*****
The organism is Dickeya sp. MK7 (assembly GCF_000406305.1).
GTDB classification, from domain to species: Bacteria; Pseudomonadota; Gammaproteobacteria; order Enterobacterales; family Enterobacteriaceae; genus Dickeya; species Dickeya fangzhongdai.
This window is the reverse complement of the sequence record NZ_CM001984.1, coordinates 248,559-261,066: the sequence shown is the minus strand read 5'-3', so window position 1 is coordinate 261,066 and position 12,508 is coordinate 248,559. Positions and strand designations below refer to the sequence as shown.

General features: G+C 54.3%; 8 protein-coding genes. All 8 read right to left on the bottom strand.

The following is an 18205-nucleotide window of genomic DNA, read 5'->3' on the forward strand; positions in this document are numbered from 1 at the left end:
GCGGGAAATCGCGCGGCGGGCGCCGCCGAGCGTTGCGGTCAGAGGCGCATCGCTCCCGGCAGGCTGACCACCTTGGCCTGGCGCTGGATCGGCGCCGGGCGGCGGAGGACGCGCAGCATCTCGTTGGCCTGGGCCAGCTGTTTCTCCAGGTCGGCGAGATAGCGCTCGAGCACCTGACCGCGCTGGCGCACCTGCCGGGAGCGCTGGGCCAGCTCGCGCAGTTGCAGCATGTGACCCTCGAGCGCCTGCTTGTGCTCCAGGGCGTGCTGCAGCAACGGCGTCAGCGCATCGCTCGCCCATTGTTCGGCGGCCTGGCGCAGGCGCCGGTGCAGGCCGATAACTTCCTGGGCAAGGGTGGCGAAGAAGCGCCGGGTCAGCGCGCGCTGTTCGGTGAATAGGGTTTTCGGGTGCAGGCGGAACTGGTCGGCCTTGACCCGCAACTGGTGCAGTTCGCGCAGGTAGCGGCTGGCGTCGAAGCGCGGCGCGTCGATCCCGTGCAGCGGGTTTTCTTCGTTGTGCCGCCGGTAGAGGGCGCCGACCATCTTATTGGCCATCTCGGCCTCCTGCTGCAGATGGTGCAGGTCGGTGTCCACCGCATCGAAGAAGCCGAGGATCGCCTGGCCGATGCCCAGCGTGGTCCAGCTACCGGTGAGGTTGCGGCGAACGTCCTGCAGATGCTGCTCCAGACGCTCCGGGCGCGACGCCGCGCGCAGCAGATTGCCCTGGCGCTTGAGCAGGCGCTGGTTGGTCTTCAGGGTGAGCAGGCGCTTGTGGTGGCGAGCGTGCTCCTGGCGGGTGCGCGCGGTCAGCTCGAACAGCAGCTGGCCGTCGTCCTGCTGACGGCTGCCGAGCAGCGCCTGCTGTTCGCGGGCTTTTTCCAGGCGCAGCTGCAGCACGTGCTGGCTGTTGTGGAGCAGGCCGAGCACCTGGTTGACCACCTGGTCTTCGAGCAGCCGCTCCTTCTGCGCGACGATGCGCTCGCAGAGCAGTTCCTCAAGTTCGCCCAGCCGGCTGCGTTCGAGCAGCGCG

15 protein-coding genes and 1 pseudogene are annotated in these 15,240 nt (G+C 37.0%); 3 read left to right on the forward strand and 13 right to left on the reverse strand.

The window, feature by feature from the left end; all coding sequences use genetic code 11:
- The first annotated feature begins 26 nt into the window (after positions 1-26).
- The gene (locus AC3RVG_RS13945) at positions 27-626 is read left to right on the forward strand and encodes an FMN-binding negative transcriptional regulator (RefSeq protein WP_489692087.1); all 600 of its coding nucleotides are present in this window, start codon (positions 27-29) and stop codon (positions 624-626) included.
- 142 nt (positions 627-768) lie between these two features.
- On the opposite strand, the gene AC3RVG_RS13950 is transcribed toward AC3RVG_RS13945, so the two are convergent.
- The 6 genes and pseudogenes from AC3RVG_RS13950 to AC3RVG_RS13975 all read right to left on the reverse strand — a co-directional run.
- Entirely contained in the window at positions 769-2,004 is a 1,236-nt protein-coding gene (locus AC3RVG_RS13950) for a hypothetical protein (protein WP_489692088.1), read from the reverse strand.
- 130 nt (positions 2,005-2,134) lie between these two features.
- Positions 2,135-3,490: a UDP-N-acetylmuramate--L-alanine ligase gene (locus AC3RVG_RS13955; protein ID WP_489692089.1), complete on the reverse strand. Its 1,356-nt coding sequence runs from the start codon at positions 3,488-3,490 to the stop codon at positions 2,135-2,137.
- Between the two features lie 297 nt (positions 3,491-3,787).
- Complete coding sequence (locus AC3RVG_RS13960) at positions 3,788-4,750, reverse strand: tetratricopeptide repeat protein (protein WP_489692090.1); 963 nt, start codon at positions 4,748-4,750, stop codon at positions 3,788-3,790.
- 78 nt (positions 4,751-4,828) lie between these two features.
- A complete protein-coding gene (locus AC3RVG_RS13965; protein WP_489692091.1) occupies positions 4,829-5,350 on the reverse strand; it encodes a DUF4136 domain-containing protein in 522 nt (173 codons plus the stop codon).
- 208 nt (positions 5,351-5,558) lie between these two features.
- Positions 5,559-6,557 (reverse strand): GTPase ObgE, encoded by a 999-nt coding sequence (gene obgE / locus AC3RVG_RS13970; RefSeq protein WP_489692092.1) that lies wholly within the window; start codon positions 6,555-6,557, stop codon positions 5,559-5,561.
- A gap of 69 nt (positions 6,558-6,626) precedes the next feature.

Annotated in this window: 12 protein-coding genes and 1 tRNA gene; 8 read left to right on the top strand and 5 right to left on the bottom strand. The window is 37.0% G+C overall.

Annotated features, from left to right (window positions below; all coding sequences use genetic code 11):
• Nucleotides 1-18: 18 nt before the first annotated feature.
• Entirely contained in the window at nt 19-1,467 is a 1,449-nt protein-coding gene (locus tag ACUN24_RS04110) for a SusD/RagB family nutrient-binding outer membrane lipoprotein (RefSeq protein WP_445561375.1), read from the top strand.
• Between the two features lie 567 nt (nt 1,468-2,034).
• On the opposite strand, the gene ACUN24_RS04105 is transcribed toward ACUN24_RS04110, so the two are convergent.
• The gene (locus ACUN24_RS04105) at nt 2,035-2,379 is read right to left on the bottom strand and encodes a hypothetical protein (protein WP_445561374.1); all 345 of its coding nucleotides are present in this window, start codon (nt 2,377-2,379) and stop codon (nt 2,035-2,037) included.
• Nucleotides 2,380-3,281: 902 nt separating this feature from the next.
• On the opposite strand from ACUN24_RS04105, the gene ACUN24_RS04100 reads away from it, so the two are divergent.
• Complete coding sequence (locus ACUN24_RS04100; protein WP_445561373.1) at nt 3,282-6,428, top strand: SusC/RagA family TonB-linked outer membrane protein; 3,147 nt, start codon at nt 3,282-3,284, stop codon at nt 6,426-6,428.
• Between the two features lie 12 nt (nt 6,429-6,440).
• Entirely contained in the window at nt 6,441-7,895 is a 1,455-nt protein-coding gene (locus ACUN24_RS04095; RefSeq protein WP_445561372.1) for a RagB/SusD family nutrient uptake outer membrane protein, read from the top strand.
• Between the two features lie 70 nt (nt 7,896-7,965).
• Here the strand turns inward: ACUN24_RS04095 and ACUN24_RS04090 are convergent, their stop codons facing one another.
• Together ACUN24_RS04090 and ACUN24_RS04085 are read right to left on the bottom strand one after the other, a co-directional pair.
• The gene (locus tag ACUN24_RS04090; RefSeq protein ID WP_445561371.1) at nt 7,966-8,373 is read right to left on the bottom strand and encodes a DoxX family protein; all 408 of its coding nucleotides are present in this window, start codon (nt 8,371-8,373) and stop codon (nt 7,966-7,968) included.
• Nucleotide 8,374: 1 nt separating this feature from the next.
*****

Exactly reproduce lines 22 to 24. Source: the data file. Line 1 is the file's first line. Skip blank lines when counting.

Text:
- Positions 5,559-6,557 (reverse strand): GTPase ObgE, encoded by a 999-nt coding sequence (gene obgE / locus AC3RVG_RS13970; RefSeq protein WP_489692092.1) that lies wholly within the window; start codon positions 6,555-6,557, stop codon positions 5,559-5,561.
- A gap of 69 nt (positions 6,558-6,626) precedes the next feature.

Annotated in this window: 12 protein-coding genes and 1 tRNA gene; 8 read left to right on the top strand and 5 right to left on the bottom strand. The window is 37.0% G+C overall.